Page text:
2017 model bigotry: Defamation of Jews and Gulen movement in Turkey

In 1998, Gulen met with Israel’s Sephardic chief rabbi Eliyahu Bakshi Doron in Istanbul.
In 1998, Gulen met with Israel’s Sephardic chief rabbi Eliyahu Bakshi Doron in Istanbul.


Date posted: August 19, 2017

Cansu Camlibel

Since last week’s horrific scenes of white supremacists and Neo-Nazis in Charlottesville, Virginia, which resulted in deadly violence, American friends familiar with polarization in Turkish society in recent years keep telling me now they understand our despair. I agree with them to a certain extent in terms of drawing similarities between worrying political tendencies of the masses in Turkey and the U.S., but only to a certain extent. History unfolded differently in Turkey. Modern Turkey does not have a memory of a civil war, which enforced the state to equally treat different groups of citizens. Yet the Republic carried all societal complexities of the Ottoman Empire to this day, without accomplishing the truly equal treatment of different ethnic and religious groups.

Indeed, the moral flaws in terms of the treatment of religious minorities in Turkey were strikingly outlined in the U.S. State Department’s annual religious freedoms report, published a few days ago. One might reasonably argue that the U.S. is hardly in a position to dictate moral obligations to other nations when it is struggling to clean its own backyard. But I still find these reports useful in coming to terms with our bitter realities. After all, we Turks have a tradition of burying our heads in the sand rather than confronting the ugly truth ourselves.

We might not have well-structured Neo-Nazi groups in Turkey, but Jews continue to express concern about anti-Semitism and increased threats of violence throughout the country. Remember how the first Jewish wedding held in 41 years at the newly renovated Grand Synagogue in Edirne triggered anti-Semitic attacks on social media. Comments such as “Kill the Jews” and “It’s such a pity that Hitler didn’t finish the job” were shamelessly shared on Periscope while the tiny Turkish Jewish community was broadcasting live from the wedding.

According to the report penned by U.S. diplomats, threats of violence against the Jewish community in Turkey increased after the July 15, 2016 coup attempt. Alevis, Protestants and Catholics have also felt their share of similar bigotry, which has sometimes resulted in vandalism.

Let me just remind you of some examples of the anti-Semitic discourse and hate speech in the Turkish media from the State Department’s report.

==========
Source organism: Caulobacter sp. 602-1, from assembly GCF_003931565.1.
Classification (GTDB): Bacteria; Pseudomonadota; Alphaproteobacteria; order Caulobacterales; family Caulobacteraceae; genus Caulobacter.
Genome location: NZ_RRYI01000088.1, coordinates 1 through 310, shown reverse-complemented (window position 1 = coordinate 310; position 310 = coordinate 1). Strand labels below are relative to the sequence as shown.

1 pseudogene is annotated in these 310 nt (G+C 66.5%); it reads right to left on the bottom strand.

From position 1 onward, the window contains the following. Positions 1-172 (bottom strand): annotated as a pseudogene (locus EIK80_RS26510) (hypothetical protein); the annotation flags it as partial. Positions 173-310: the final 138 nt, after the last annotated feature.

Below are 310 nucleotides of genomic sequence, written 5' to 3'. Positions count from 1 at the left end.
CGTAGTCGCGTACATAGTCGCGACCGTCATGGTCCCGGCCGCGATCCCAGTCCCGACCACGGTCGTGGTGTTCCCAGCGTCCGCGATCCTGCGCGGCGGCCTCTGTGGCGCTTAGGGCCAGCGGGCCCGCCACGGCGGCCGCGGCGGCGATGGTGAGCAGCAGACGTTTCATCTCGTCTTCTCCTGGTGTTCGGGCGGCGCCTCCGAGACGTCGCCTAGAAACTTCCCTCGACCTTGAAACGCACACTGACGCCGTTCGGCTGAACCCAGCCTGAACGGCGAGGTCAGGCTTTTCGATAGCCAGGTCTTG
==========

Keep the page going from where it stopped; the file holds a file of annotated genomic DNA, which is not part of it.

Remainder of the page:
“In August a columnist in Yeni Şafak associated the July 15 coup plotters with Jews by claiming the mother of Fetullah Gülen had a Jewish name.”

“In December a columnist in Sabah said Gülen was a very clever man who can smell money and power instantly because he is a Jew. He went on to link Jews to brothels and called them ‘liars expert at disguise.’”

“In December Forestry Minister Veysel Eroğlu said that Fethullah Gülen will end up dying in the U.S. and be buried in a Jewish cemetery.”

It is one thing for a columnist to throw out conspiracy theories, but when a government minister voices similar rhetoric it raises the question of whether those ideas really are as marginal as we think. After all, in the case of Charlottesville, President Trump’s refusal to unequivocally condemn the actions of white supremacists was more alarming than the images of white men in polo t-shirts carrying torches celebrating Nazi ideology.

Similarly, more alarming than the thousands of Turkish Muslims performing in a morning prayer outside the Hagia Sophia are the rumors that prominent names inside the Turkish government are also pushing for the reconversion of the museum into a mosque. Two months ago, former Directorate of Religious Affairs (Diyanet) head Mehmet Görmez’s move to take part in a special broadcast at the Hagia Sophia on state broadcaster TRT, marking the Laylat al-Qadr, raised further question marks.

The Turkish state should not need foreigners’ caution to acknowledge Hagia Sophia’s historical significance as a symbol of peaceful coexistence and meaningful dialogue between religions. At a moment when the monsters of the Islamic State of Iraq and the Levant (ISIL) are destroying ancient mosques and churches just across our southern border, Turkey must pay utmost attention to not lose its soft power of religious tolerance.


Original title of this article is “2017 model bigotry: Turkey not Charlottesville

 

Source: Hurriyet Daily News , August 19, 2017


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